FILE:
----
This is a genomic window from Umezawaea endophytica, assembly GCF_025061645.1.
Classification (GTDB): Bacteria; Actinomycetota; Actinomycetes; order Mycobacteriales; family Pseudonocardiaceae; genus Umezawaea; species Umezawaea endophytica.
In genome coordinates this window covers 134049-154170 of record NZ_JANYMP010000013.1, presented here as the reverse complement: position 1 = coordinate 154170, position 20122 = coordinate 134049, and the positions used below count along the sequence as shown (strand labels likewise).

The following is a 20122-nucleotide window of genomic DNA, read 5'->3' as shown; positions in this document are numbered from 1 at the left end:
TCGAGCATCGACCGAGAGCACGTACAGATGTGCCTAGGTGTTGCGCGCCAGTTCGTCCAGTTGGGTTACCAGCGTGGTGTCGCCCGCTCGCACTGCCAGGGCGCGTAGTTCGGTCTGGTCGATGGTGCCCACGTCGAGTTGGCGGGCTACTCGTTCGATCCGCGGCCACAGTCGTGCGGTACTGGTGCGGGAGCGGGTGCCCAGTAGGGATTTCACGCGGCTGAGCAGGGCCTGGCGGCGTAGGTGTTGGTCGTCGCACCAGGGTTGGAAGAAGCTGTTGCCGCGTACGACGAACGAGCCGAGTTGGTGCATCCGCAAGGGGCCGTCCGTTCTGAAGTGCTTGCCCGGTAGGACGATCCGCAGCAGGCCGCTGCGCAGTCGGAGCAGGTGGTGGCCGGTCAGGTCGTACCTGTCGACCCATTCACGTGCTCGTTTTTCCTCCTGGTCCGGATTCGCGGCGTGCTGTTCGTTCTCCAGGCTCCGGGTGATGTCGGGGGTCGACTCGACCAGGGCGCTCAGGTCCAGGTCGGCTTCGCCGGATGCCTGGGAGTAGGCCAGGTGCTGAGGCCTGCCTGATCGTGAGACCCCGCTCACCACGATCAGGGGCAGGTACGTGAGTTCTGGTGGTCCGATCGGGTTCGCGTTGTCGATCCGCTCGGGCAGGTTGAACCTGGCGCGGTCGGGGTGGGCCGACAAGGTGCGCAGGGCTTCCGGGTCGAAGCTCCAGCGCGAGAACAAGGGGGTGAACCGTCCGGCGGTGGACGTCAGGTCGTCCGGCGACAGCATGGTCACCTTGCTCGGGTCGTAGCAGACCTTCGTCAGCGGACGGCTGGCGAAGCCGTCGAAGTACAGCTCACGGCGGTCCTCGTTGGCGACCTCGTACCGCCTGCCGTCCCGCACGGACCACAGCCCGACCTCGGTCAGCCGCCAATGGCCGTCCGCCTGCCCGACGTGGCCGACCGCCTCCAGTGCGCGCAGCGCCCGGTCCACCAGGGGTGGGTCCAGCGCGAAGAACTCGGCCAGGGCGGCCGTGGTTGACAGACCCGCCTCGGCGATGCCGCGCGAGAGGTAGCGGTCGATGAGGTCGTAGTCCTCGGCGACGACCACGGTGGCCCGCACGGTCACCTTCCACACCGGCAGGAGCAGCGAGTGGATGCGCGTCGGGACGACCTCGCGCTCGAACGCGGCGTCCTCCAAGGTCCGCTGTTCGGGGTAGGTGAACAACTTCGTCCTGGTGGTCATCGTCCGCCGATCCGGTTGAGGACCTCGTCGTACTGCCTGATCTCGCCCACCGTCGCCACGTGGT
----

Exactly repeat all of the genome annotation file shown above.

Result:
This is a genomic window from Umezawaea endophytica, assembly GCF_025061645.1.
Classification (GTDB): Bacteria; Actinomycetota; Actinomycetes; order Mycobacteriales; family Pseudonocardiaceae; genus Umezawaea; species Umezawaea endophytica.
In genome coordinates this window covers 134049-154170 of record NZ_JANYMP010000013.1, presented here as the reverse complement: position 1 = coordinate 154170, position 20122 = coordinate 134049, and the positions used below count along the sequence as shown (strand labels likewise).

The following is a 20122-nucleotide window of genomic DNA, read 5'->3' as shown; positions in this document are numbered from 1 at the left end:
TCGAGCATCGACCGAGAGCACGTACAGATGTGCCTAGGTGTTGCGCGCCAGTTCGTCCAGTTGGGTTACCAGCGTGGTGTCGCCCGCTCGCACTGCCAGGGCGCGTAGTTCGGTCTGGTCGATGGTGCCCACGTCGAGTTGGCGGGCTACTCGTTCGATCCGCGGCCACAGTCGTGCGGTACTGGTGCGGGAGCGGGTGCCCAGTAGGGATTTCACGCGGCTGAGCAGGGCCTGGCGGCGTAGGTGTTGGTCGTCGCACCAGGGTTGGAAGAAGCTGTTGCCGCGTACGACGAACGAGCCGAGTTGGTGCATCCGCAAGGGGCCGTCCGTTCTGAAGTGCTTGCCCGGTAGGACGATCCGCAGCAGGCCGCTGCGCAGTCGGAGCAGGTGGTGGCCGGTCAGGTCGTACCTGTCGACCCATTCACGTGCTCGTTTTTCCTCCTGGTCCGGATTCGCGGCGTGCTGTTCGTTCTCCAGGCTCCGGGTGATGTCGGGGGTCGACTCGACCAGGGCGCTCAGGTCCAGGTCGGCTTCGCCGGATGCCTGGGAGTAGGCCAGGTGCTGAGGCCTGCCTGATCGTGAGACCCCGCTCACCACGATCAGGGGCAGGTACGTGAGTTCTGGTGGTCCGATCGGGTTCGCGTTGTCGATCCGCTCGGGCAGGTTGAACCTGGCGCGGTCGGGGTGGGCCGACAAGGTGCGCAGGGCTTCCGGGTCGAAGCTCCAGCGCGAGAACAAGGGGGTGAACCGTCCGGCGGTGGACGTCAGGTCGTCCGGCGACAGCATGGTCACCTTGCTCGGGTCGTAGCAGACCTTCGTCAGCGGACGGCTGGCGAAGCCGTCGAAGTACAGCTCACGGCGGTCCTCGTTGGCGACCTCGTACCGCCTGCCGTCCCGCACGGACCACAGCCCGACCTCGGTCAGCCGCCAATGGCCGTCCGCCTGCCCGACGTGGCCGACCGCCTCCAGTGCGCGCAGCGCCCGGTCCACCAGGGGTGGGTCCAGCGCGAAGAACTCGGCCAGGGCGGCCGTGGTTGACAGACCCGCCTCGGCGATGCCGCGCGAGAGGTAGCGGTCGATGAGGTCGTAGTCCTCGGCGACGACCACGGTGGCCCGCACGGTCACCTTCCACACCGGCAGGAGCAGCGAGTGGATGCGCGTCGGGACGACCTCGCGCTCGAACGCGGCGTCCTCCAAGGTCCGCTGTTCGGGGTAGGTGAACAACTTCGTCCTGGTGGTCATCGTCCGCCGATCCGGTTGAGGACCTCGTCGTACTGCCTGATCTCGCCCACCGTCGCCACGTGGT